[Smt-talk] prog rock symphonies

MICHAEL MORSE mwmorse at bell.net
Wed Nov 25 21:01:07 PST 2009

Dear Collected & Collective Wisdom,

  My esteemed colleague Greg Karl's list of 'prog rock' symphonies has at length inspired a streak of scepticism, or contrarianism, or perhaps fogeyism. I guess I've hesitated to indulge it because I remember how monumentally pissed off I got when I heard conservatory dunderheads who think Handel is exciting speak disparagingly of Duke Ellington's downright amazing suites of the 50s and 60s. I took their condescension to be anti-musical racism. But in retrospect, I wonder if there mightn't be a legitimate question there after all. How does The Queen's Suite or the Far East Suite relate to the history of the genre? It's pretty easy to see Berg's ingenious deployment of suite in the first scene of Wozzeck historically. Come to that, it would be not too difficult to account for Berg's use of jazz (or, more likely, "jazz") in Lulu in the contextual history of that genre generally.

  Such accounts can start with some simple, or seemingly simple, questions about antecedents and exmplars. What did berg listen to, what scores did he read? What kinds of analogies and parallels can you draw between his scene and the suites of Telemann, Bach, and others? And the same works for the jazz (or "jazz") of Lulu, I think. Does it work for the Far East Suite, though? Just for starters, like every note he ever wrote or played, Ellington's music here is eminently danceable. But: what dance types does it fit? I do get it, I think. His use of the title "suite" doesn't refer to a medley of defined dance(-rhythm) types, but a broadly connected series of movements. Sure. But the history issue nags, much as I adore those trenedous creations of his.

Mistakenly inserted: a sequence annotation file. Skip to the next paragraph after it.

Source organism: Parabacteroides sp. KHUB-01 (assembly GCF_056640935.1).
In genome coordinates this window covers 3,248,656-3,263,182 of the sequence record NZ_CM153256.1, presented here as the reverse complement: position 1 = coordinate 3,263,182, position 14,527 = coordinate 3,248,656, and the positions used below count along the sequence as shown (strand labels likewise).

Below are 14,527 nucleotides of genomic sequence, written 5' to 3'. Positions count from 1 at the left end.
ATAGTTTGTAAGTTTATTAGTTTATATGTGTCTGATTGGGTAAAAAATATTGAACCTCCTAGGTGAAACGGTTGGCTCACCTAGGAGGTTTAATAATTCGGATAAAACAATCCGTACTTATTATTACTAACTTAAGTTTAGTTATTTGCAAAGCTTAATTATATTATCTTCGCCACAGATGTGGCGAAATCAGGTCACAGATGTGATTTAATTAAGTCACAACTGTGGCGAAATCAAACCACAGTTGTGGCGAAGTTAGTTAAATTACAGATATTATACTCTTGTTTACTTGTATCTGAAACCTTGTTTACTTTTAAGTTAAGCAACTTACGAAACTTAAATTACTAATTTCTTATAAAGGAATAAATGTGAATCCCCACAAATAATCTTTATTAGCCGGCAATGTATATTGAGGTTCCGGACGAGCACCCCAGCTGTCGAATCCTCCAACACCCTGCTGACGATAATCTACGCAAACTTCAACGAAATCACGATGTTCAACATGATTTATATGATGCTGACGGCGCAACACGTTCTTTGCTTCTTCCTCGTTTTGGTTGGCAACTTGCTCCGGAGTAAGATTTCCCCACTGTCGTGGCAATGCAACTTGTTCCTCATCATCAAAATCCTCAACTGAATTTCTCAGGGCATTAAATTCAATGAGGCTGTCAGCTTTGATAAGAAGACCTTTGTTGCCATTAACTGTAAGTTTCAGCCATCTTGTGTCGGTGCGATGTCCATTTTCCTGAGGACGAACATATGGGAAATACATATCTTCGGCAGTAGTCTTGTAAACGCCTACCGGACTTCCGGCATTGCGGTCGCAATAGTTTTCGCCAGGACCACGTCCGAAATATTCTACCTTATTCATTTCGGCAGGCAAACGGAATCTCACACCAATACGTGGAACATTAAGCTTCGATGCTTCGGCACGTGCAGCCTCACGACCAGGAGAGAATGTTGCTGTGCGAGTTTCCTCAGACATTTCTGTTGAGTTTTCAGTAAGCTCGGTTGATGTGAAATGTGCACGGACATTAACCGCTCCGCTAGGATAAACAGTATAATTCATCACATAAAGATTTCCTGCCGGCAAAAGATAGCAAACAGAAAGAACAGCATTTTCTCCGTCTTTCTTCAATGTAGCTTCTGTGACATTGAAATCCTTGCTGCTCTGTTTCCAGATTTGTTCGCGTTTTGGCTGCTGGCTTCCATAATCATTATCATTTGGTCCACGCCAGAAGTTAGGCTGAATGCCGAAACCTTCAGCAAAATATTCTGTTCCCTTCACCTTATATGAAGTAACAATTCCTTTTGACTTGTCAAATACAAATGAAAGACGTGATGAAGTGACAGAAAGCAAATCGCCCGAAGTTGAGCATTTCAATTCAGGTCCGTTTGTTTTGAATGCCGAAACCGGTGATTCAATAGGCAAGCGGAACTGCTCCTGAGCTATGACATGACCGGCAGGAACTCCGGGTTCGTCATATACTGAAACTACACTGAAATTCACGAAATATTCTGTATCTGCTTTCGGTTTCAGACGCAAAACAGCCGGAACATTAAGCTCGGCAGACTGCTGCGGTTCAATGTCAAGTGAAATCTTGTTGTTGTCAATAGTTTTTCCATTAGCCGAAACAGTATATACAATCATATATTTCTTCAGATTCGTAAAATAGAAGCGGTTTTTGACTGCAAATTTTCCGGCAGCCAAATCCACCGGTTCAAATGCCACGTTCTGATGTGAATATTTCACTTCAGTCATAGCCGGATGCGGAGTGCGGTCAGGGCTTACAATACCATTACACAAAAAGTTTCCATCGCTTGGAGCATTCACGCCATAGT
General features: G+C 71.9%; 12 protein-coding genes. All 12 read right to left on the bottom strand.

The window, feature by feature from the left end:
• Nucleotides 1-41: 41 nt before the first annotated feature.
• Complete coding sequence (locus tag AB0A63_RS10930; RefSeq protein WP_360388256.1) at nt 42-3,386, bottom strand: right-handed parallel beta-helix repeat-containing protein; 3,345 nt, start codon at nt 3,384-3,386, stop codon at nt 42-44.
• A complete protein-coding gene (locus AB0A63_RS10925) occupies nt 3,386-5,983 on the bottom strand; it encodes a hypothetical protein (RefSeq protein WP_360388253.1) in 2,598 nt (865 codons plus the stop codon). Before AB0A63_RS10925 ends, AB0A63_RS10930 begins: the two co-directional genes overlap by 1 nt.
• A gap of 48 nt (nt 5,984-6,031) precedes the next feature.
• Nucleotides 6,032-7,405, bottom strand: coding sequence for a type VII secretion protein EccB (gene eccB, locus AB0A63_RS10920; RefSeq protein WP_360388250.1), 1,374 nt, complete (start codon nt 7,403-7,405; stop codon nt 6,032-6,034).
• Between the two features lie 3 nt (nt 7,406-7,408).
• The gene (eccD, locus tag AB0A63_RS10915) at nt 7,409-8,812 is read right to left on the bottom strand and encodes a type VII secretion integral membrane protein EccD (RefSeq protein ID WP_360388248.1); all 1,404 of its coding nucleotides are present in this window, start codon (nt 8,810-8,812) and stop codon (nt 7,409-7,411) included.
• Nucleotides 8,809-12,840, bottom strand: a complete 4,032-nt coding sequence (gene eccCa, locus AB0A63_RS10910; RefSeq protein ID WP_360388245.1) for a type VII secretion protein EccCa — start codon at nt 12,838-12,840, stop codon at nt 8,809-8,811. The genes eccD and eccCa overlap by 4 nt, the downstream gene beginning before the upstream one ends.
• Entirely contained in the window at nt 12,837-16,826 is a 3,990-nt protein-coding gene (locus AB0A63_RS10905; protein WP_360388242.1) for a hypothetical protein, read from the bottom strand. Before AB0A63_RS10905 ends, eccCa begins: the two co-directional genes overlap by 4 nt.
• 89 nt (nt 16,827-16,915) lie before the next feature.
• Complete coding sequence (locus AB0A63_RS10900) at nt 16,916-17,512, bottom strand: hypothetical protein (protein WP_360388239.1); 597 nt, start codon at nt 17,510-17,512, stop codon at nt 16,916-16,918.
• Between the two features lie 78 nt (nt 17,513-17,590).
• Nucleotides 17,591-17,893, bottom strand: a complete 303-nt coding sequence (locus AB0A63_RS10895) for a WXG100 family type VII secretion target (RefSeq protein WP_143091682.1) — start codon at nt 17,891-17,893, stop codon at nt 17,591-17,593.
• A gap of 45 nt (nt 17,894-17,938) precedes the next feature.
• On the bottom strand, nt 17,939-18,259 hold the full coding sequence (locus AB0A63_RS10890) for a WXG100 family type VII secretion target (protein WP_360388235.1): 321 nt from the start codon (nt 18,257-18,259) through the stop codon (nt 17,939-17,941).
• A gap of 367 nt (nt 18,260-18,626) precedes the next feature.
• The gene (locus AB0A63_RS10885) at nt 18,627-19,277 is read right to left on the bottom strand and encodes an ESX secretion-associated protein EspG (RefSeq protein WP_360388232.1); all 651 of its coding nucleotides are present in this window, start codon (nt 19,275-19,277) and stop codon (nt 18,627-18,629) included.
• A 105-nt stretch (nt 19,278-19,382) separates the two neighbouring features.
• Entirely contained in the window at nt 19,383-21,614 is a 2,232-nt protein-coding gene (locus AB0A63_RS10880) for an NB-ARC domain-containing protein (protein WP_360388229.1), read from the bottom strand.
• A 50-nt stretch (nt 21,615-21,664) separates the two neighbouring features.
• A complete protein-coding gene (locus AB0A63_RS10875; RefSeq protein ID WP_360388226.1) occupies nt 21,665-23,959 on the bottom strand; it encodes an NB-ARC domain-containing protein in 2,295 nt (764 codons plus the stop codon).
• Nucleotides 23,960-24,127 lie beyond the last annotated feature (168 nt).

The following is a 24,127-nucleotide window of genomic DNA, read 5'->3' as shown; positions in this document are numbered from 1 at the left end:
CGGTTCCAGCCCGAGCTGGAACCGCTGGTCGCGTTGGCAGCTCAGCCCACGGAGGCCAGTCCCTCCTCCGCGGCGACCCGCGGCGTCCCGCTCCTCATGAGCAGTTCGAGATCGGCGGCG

And so it nags for all of Greg's examples. What do we gain, or achieve, or clarify by calling any of these works "symphony"? If we ignore, or try to, the blind alley question of "rock['s] pretensions to symphonic dimensions," and similar generic battles over mere aesthetic status, what does it add to the historiography of the genre 'symphony" or, if you prefer, the designation "symphonic," to call these works by these titles? At the most glum, I worry that maybe all we're dealing with here is a deep rooted set of syncretic presumptions that may well, at the end of the day, have little concrete to with with the music in question, and even less with music's historiography..

MW Morse

> Here are a few:
> Zappa – Greggery Peccary (Studio Tan)
> Van der Graaf Generator – A Plague of Lighthouse Keepers (Pawn Hearts)
> Yes – Close to the Edge (eponymous album)
>               Gates of Delirium (Relayer)
> King Crimson – Lizard (Lizard)
>                   Larks’ Tongues in Aspic pts. 1 & 2 (eponymous album)
> Jethro Tull – Thick as a Brick
> Henry Cow – Living in the Heart of the Beast (In Praise of Learning)
> Soft Machine – Virtually (Fourth) their albums tended just to have  
> numbers
>                      Hazard Profile (Bundles)
>                     Slightly All the Time (Third)
>                      Facelift (Third)
> Genesis - Supper’s Ready (Foxtrot)
>               The Lamb Lies Down on Broadway (eponymous album)
> ELP - Tarkus
> Gregory Karl
> New York, NY
> curugroth at veriaon.net

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